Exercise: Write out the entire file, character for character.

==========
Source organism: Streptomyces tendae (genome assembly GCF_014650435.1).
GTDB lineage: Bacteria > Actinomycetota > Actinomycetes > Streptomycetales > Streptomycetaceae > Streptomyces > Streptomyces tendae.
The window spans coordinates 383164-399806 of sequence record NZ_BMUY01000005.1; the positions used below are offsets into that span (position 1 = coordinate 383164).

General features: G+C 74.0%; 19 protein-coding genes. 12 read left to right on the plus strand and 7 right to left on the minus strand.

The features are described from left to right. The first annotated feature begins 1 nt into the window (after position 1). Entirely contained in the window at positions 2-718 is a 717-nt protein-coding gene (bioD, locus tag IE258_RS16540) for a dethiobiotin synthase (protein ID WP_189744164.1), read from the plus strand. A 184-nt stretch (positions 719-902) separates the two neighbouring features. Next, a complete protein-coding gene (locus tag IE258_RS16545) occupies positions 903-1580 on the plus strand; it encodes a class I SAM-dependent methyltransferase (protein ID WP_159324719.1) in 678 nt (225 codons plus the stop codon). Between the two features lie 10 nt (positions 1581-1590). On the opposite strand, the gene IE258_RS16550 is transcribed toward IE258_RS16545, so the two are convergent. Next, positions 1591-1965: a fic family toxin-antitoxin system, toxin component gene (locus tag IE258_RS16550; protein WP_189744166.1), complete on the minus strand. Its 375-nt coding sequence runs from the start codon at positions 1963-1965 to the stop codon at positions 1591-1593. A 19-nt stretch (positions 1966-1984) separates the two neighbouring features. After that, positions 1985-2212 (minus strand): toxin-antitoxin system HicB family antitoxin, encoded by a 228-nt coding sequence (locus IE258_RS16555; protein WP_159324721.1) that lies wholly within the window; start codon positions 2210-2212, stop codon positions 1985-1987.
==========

Source organism: Streptomyces tendae (genome assembly GCF_014650435.1).
GTDB lineage: Bacteria > Actinomycetota > Actinomycetes > Streptomycetales > Streptomycetaceae > Streptomyces > Streptomyces tendae.
The window spans coordinates 383164-399806 of sequence record NZ_BMUY01000005.1; the positions used below are offsets into that span (position 1 = coordinate 383164).

General features: G+C 74.0%; 19 protein-coding genes. 12 read left to right on the plus strand and 7 right to left on the minus strand.

The features are described from left to right. The first annotated feature begins 1 nt into the window (after position 1). Entirely contained in the window at positions 2-718 is a 717-nt protein-coding gene (bioD, locus tag IE258_RS16540) for a dethiobiotin synthase (protein ID WP_189744164.1), read from the plus strand. A 184-nt stretch (positions 719-902) separates the two neighbouring features. Next, a complete protein-coding gene (locus tag IE258_RS16545) occupies positions 903-1580 on the plus strand; it encodes a class I SAM-dependent methyltransferase (protein ID WP_159324719.1) in 678 nt (225 codons plus the stop codon). Between the two features lie 10 nt (positions 1581-1590). On the opposite strand, the gene IE258_RS16550 is transcribed toward IE258_RS16545, so the two are convergent. Next, positions 1591-1965: a fic family toxin-antitoxin system, toxin component gene (locus tag IE258_RS16550; protein WP_189744166.1), complete on the minus strand. Its 375-nt coding sequence runs from the start codon at positions 1963-1965 to the stop codon at positions 1591-1593. A 19-nt stretch (positions 1966-1984) separates the two neighbouring features. After that, positions 1985-2212 (minus strand): toxin-antitoxin system HicB family antitoxin, encoded by a 228-nt coding sequence (locus IE258_RS16555; protein WP_159324721.1) that lies wholly within the window; start codon positions 2210-2212, stop codon positions 1985-1987.